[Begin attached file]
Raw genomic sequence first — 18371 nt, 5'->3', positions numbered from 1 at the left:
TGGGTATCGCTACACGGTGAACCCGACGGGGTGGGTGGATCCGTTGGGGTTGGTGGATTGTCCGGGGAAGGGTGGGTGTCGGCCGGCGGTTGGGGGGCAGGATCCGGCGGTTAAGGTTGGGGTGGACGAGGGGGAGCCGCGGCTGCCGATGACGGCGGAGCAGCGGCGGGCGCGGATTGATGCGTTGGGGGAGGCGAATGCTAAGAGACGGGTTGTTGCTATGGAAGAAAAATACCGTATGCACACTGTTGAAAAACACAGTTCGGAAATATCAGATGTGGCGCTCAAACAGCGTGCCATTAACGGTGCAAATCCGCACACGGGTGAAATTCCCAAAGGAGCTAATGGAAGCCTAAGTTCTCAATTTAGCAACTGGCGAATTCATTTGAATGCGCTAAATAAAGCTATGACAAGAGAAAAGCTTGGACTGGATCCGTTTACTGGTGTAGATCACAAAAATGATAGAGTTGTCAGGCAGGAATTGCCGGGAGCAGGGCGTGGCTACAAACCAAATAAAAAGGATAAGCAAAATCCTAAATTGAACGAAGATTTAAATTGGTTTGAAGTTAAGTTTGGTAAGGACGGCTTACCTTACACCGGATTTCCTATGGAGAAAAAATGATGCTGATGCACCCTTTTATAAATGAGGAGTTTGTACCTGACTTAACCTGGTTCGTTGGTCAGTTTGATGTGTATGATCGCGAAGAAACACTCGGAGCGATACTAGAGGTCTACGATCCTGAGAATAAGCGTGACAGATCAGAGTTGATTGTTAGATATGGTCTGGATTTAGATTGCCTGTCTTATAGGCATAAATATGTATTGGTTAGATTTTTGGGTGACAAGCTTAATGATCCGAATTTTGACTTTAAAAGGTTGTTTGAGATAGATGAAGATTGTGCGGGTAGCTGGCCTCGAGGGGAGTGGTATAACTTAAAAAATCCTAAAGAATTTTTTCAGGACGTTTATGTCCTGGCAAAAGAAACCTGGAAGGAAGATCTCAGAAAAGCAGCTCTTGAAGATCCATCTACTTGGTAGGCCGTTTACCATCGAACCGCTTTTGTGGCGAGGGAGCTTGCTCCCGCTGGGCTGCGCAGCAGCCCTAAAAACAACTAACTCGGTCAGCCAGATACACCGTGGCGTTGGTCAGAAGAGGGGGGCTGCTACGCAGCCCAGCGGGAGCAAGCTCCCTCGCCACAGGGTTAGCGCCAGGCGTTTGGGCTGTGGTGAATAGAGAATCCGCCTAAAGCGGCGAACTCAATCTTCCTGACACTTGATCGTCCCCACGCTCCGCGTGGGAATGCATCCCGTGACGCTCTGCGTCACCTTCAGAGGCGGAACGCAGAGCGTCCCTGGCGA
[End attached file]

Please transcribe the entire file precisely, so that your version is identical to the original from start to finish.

Raw genomic sequence first — 18371 nt, 5'->3', positions numbered from 1 at the left:
TGGGTATCGCTACACGGTGAACCCGACGGGGTGGGTGGATCCGTTGGGGTTGGTGGATTGTCCGGGGAAGGGTGGGTGTCGGCCGGCGGTTGGGGGGCAGGATCCGGCGGTTAAGGTTGGGGTGGACGAGGGGGAGCCGCGGCTGCCGATGACGGCGGAGCAGCGGCGGGCGCGGATTGATGCGTTGGGGGAGGCGAATGCTAAGAGACGGGTTGTTGCTATGGAAGAAAAATACCGTATGCACACTGTTGAAAAACACAGTTCGGAAATATCAGATGTGGCGCTCAAACAGCGTGCCATTAACGGTGCAAATCCGCACACGGGTGAAATTCCCAAAGGAGCTAATGGAAGCCTAAGTTCTCAATTTAGCAACTGGCGAATTCATTTGAATGCGCTAAATAAAGCTATGACAAGAGAAAAGCTTGGACTGGATCCGTTTACTGGTGTAGATCACAAAAATGATAGAGTTGTCAGGCAGGAATTGCCGGGAGCAGGGCGTGGCTACAAACCAAATAAAAAGGATAAGCAAAATCCTAAATTGAACGAAGATTTAAATTGGTTTGAAGTTAAGTTTGGTAAGGACGGCTTACCTTACACCGGATTTCCTATGGAGAAAAAATGATGCTGATGCACCCTTTTATAAATGAGGAGTTTGTACCTGACTTAACCTGGTTCGTTGGTCAGTTTGATGTGTATGATCGCGAAGAAACACTCGGAGCGATACTAGAGGTCTACGATCCTGAGAATAAGCGTGACAGATCAGAGTTGATTGTTAGATATGGTCTGGATTTAGATTGCCTGTCTTATAGGCATAAATATGTATTGGTTAGATTTTTGGGTGACAAGCTTAATGATCCGAATTTTGACTTTAAAAGGTTGTTTGAGATAGATGAAGATTGTGCGGGTAGCTGGCCTCGAGGGGAGTGGTATAACTTAAAAAATCCTAAAGAATTTTTTCAGGACGTTTATGTCCTGGCAAAAGAAACCTGGAAGGAAGATCTCAGAAAAGCAGCTCTTGAAGATCCATCTACTTGGTAGGCCGTTTACCATCGAACCGCTTTTGTGGCGAGGGAGCTTGCTCCCGCTGGGCTGCGCAGCAGCCCTAAAAACAACTAACTCGGTCAGCCAGATACACCGTGGCGTTGGTCAGAAGAGGGGGGCTGCTACGCAGCCCAGCGGGAGCAAGCTCCCTCGCCACAGGGTTAGCGCCAGGCGTTTGGGCTGTGGTGAATAGAGAATCCGCCTAAAGCGGCGAACTCAATCTTCCTGACACTTGATCGTCCCCACGCTCCGCGTGGGAATGCATCCCGTGACGCTCTGCGTCACCTTCAGAGGCGGAACGCAGAGCGTCCCTGGCGA